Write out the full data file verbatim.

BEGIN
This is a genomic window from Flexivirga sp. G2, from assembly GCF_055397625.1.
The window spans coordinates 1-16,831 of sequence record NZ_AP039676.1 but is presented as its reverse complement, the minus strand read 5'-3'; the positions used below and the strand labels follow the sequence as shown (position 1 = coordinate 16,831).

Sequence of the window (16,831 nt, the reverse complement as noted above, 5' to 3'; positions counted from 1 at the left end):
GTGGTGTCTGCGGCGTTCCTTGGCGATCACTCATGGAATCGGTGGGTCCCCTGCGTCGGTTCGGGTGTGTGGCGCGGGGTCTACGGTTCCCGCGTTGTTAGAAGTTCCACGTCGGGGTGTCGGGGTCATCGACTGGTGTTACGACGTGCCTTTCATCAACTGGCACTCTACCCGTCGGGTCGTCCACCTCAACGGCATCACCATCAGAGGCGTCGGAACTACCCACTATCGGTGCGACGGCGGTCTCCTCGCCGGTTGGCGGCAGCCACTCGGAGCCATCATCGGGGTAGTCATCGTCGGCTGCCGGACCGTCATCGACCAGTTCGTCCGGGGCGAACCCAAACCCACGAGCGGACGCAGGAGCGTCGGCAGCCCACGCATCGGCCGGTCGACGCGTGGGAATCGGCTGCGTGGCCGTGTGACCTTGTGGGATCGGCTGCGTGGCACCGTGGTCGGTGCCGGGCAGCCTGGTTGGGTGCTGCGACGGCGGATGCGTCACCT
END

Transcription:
This is a genomic window from Flexivirga sp. G2, from assembly GCF_055397625.1.
The window spans coordinates 1-16,831 of sequence record NZ_AP039676.1 but is presented as its reverse complement, the minus strand read 5'-3'; the positions used below and the strand labels follow the sequence as shown (position 1 = coordinate 16,831).

Sequence of the window (16,831 nt, the reverse complement as noted above, 5' to 3'; positions counted from 1 at the left end):
GTGGTGTCTGCGGCGTTCCTTGGCGATCACTCATGGAATCGGTGGGTCCCCTGCGTCGGTTCGGGTGTGTGGCGCGGGGTCTACGGTTCCCGCGTTGTTAGAAGTTCCACGTCGGGGTGTCGGGGTCATCGACTGGTGTTACGACGTGCCTTTCATCAACTGGCACTCTACCCGTCGGGTCGTCCACCTCAACGGCATCACCATCAGAGGCGTCGGAACTACCCACTATCGGTGCGACGGCGGTCTCCTCGCCGGTTGGCGGCAGCCACTCGGAGCCATCATCGGGGTAGTCATCGTCGGCTGCCGGACCGTCATCGACCAGTTCGTCCGGGGCGAACCCAAACCCACGAGCGGACGCAGGAGCGTCGGCAGCCCACGCATCGGCCGGTCGACGCGTGGGAATCGGCTGCGTGGCCGTGTGACCTTGTGGGATCGGCTGCGTGGCACCGTGGTCGGTGCCGGGCAGCCTGGTTGGGTGCTGCGACGGCGGATGCGTCACCT